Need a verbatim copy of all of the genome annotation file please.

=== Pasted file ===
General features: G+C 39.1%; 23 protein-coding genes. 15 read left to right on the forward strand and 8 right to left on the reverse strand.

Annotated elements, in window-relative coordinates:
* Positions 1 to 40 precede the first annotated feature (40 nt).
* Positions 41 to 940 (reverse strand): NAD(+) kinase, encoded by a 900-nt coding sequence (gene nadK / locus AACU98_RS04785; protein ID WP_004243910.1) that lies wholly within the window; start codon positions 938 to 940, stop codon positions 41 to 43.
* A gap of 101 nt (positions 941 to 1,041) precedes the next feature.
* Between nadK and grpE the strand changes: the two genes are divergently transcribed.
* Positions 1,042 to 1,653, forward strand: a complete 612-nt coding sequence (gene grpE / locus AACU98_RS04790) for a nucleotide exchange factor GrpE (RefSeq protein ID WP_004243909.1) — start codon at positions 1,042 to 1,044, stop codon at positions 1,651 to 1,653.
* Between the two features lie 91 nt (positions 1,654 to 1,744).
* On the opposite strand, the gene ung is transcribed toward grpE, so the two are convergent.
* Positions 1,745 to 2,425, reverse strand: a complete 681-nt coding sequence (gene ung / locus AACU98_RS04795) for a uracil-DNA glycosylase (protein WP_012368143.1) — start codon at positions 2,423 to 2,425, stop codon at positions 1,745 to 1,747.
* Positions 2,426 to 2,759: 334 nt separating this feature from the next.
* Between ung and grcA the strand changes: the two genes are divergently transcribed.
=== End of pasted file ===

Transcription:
General features: G+C 39.1%; 23 protein-coding genes. 15 read left to right on the forward strand and 8 right to left on the reverse strand.

Annotated elements, in window-relative coordinates:
* Positions 1 to 40 precede the first annotated feature (40 nt).
* Positions 41 to 940 (reverse strand): NAD(+) kinase, encoded by a 900-nt coding sequence (gene nadK / locus AACU98_RS04785; protein ID WP_004243910.1) that lies wholly within the window; start codon positions 938 to 940, stop codon positions 41 to 43.
* A gap of 101 nt (positions 941 to 1,041) precedes the next feature.
* Between nadK and grpE the strand changes: the two genes are divergently transcribed.
* Positions 1,042 to 1,653, forward strand: a complete 612-nt coding sequence (gene grpE / locus AACU98_RS04790) for a nucleotide exchange factor GrpE (RefSeq protein ID WP_004243909.1) — start codon at positions 1,042 to 1,044, stop codon at positions 1,651 to 1,653.
* Between the two features lie 91 nt (positions 1,654 to 1,744).
* On the opposite strand, the gene ung is transcribed toward grpE, so the two are convergent.
* Positions 1,745 to 2,425, reverse strand: a complete 681-nt coding sequence (gene ung / locus AACU98_RS04795) for a uracil-DNA glycosylase (protein WP_012368143.1) — start codon at positions 2,423 to 2,425, stop codon at positions 1,745 to 1,747.
* Positions 2,426 to 2,759: 334 nt separating this feature from the next.
* Between ung and grcA the strand changes: the two genes are divergently transcribed.